Is an LL.M Worth It?
A master degree from overseas nowadays is almost a ‘must-have’ since many believe it will expose you to the international world, improve your language skill and it is an important life experience to have. As for law students and law graduates, LL.M is a familiar term, which basically is a master of law in a certain foreign law, for instance American or British Law.
I personally support any pursuit of degree overseas since it indeed will open your mind and opportunities to so many things; however, a master of law has its own characteristic that it is demanding, expensive and short.
First, you should have a strong funding to do this degree if you are not able to secure a scholarship (see my previous article on how to find and win a scholarship to go to law school). Typical law school in Europe will charge around 13,000 euros for the tuition only and in the U.S the price can go as high as USD 50,000.If you wish to pursue a career in Indonesia, it will take quite some time for you to recover this investment even though you might have a good career afterwards. Pursuing a career abroad, for instance in Europe and the U.S is possible but not always a viable option these days as the job market has been disappointing since the financial crash in 2008.
Second, this degree is one year only so if you expect to get a comprehensive knowledge of the foreign law, you might find yourself in a deep disappointment. Foreign laws don’t apply in Indonesia hence if you practice law here after pursuing your degree, it will be unlikely that you will deal with foreign laws anyway.
Third, you have to be ready for what it takes to get this degree, which is hard work for an entire year. Tiny part of it is hundreds of pages of cases to read and brief overnight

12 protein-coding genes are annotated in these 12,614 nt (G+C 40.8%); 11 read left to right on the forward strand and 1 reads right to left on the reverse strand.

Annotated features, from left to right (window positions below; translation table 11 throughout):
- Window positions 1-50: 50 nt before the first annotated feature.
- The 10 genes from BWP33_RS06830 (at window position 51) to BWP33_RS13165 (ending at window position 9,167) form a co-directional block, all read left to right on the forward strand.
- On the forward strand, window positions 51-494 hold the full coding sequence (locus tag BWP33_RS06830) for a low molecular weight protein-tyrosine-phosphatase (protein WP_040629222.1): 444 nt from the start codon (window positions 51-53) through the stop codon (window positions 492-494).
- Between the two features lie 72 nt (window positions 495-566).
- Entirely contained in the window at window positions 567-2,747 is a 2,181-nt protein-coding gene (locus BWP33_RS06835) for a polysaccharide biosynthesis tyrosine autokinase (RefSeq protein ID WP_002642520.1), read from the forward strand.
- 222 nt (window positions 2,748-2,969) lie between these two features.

Things to Consider
So, is this for you? These are the things that I hope will help you in your consideration
1. Do you need it?
Going to law school abroad is not something that you should do just because ‘you feel like it’. Set a clear goal and make sure the degree will help you to achieve it.
If you want to have an academic career, for instance being a professor of law, then this is for you since naturally you should have master degree in a similar field. An LL.M might also be good for you if you want to have a career with an international nature, for instance if you want to work for international organization such as the United Nations as they generally want someone with a foreign law degree.
In general, an LL.M might be good to land a good job for you in Indonesia; however in the end the degree will not be that helpful in doing your job. If you wish to have a big career in a corporation, for instance, a more practical degree such as in business administration might have better use for you.
2. Are you up for it?
Now that you have set your goal, you have to look at what it takes to succeed in doing your degree. If you are not a big reader, this is going to be tough for you. Reading assignments are very demanding as for one class only you might be assigned to read 50-100 pages overnight. Imagine if you have 3 classes in a day. This is already overwhelming for native speakers; and for non-native like us, this is even more challenging. I spent approximately 6-8 hours a day reading cases and preparing for my classes.
In the U.S, they have this so-called Socratic method where the professors almost don’t teach, they instead just ask questions and guide you through a discussion. Hence, they expect you to have read and have your opinion about the case in discussion. As discussion and debates are central in the classroom experience, you will be forced to speak up and communicate your opinions.